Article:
K- Theatre of the Spanish Golden Age is surprisingly focused on and driven by the female characters, especially compared to its contemporaries in England. Do you have any ideas why that might be?

B- I think a large part of it is practical considerations. In England, women were not allowed on stage, and so female roles were played by young boys. In Spain, however, female actors were allowed. I think I can safely say that the range of a mature female actor is far greater than that of a young boy actor. Playwrights therefore, who were aware of the practical constraints of their respective theatre companies, tended to adapt what they were writing to the resources that were at their disposal.

K- Can you talk a little about de Vega’s use of meter and poetry? Meter is something I cannot decipher at the best of times but I know that there is a lot of significance in Dog in the Manger’s use of poetry that I just cannot access.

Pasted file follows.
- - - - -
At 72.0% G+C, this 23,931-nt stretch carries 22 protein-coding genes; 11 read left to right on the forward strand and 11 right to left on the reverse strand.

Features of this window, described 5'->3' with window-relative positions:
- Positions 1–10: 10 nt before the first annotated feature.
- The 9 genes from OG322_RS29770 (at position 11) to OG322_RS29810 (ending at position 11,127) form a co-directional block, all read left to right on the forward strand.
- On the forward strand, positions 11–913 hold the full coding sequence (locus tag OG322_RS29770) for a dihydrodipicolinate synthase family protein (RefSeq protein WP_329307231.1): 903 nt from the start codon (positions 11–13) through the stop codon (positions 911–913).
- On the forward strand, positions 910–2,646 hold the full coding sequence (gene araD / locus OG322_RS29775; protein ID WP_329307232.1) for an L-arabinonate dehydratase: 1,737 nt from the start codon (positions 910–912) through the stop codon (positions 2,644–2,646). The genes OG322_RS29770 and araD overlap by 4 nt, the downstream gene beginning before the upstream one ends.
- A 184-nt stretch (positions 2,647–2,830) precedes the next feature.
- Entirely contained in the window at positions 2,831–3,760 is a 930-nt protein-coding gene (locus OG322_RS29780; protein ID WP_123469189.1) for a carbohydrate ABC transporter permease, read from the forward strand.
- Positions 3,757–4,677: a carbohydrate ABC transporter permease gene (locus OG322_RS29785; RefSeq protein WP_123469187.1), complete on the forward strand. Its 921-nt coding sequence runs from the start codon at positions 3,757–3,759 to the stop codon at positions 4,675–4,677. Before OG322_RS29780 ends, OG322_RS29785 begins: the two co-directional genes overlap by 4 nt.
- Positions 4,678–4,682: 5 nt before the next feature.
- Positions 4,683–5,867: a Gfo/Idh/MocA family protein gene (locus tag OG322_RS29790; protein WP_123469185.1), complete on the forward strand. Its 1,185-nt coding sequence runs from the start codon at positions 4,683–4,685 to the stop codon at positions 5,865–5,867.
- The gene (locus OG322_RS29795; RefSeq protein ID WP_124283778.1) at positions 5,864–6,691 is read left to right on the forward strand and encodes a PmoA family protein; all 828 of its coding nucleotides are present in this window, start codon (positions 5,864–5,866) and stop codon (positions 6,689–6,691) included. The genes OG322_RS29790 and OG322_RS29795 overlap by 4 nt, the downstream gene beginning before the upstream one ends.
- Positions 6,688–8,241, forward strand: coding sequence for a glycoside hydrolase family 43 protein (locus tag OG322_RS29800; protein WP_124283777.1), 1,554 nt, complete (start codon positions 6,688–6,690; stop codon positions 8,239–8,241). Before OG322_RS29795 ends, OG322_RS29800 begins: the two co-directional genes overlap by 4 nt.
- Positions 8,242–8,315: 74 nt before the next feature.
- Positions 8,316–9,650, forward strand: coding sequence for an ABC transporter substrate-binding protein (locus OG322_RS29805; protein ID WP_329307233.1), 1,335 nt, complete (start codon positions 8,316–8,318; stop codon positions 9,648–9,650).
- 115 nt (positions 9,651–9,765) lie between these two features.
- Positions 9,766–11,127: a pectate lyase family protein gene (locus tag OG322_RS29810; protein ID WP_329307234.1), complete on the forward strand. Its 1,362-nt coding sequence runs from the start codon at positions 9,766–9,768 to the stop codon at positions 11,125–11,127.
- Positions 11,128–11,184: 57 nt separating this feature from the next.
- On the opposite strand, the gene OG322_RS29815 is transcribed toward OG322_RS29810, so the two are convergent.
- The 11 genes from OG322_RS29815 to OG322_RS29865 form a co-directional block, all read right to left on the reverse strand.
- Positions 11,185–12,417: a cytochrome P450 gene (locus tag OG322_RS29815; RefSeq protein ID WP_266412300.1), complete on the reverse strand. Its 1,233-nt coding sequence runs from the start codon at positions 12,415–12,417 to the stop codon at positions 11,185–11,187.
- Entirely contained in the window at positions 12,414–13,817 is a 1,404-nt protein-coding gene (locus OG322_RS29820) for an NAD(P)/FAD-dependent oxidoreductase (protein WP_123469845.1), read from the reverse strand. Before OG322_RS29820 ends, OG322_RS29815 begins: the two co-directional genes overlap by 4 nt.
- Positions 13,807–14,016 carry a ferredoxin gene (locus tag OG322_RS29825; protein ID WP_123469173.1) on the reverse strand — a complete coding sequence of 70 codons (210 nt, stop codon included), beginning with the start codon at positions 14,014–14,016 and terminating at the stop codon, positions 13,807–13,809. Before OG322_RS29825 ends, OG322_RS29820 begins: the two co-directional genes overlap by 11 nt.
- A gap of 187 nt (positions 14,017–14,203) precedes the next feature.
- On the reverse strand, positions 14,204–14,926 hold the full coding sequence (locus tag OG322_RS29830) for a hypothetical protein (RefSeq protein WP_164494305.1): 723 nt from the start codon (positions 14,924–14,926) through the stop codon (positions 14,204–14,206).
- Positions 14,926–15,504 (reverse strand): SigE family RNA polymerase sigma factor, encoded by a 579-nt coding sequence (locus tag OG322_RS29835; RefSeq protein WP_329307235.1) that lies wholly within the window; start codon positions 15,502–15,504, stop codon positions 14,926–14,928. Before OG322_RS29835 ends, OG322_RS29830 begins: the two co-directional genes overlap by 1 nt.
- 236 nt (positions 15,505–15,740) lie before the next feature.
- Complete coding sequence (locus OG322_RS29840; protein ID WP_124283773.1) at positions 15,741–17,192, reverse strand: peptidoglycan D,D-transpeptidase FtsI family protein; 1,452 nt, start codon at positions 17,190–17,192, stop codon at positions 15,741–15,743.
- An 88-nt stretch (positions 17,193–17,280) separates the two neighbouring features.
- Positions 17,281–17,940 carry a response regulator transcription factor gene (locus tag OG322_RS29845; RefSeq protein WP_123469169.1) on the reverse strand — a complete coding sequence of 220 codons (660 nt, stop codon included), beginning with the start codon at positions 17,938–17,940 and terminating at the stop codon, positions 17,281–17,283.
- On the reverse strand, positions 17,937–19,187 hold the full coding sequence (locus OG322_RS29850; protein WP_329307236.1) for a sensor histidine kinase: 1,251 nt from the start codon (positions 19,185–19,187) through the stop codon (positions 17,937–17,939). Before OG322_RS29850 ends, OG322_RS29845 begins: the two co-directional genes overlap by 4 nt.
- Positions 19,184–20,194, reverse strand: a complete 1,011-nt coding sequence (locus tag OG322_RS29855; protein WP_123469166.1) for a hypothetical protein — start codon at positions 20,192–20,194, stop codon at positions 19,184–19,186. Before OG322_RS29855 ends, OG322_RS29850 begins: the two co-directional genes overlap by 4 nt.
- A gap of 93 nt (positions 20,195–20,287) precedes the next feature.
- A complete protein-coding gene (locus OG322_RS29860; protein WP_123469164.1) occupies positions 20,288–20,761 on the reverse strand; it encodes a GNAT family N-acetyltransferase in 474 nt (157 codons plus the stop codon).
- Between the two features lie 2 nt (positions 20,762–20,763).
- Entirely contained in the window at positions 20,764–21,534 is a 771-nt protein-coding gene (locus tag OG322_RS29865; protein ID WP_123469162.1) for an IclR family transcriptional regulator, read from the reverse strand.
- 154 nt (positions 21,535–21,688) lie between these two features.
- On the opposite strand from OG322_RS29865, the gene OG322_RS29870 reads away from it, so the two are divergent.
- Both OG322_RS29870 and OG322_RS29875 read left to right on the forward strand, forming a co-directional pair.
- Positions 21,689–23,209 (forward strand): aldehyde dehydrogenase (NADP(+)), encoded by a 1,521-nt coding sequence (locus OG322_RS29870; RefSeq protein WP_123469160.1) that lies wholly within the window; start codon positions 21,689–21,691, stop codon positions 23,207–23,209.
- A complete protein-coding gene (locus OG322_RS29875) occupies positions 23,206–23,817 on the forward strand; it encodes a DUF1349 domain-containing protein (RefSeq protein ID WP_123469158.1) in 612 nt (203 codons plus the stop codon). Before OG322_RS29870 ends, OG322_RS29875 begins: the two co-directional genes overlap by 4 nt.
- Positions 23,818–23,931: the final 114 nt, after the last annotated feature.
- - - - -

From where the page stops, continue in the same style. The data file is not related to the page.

B- Much like its English counterpart, Spanish Golden Age Drama uses verse to great effect. What is impressive about Lope de Vega’s use of verse is that he uses different verse forms to enter different registers for different contexts. English Renaissance drama is associated in our heads with one type of verse: blank verse and the iambic pentameter. Instead of transitioning to a different type of verse, English Renaissance dramatists tended to swap to prose instead when wanting to create a divide between upper and lower class characters. Lope de Vega primarily uses different forms of octosyllabic meter (eight syllable lines) in the original Spanish. The number of verses in this meter and the rhyme scheme varies: The redondilla, consisting of four lines with an abba rhyme scheme, is recommended by Lope de Vega for love scenes, while the décima, consisting of ten lines, is for more formal occasions. Lope de Vega can seamlessly move between verse styles, demonstrating his poetical and theatrical talent – you’ll even find him composing Petrarchan sonnets in his plays regularly.

K- Is there anything else you find particularly interesting about Dog in the Manger, either compared to de Vega’s other works or to contemporary English plays?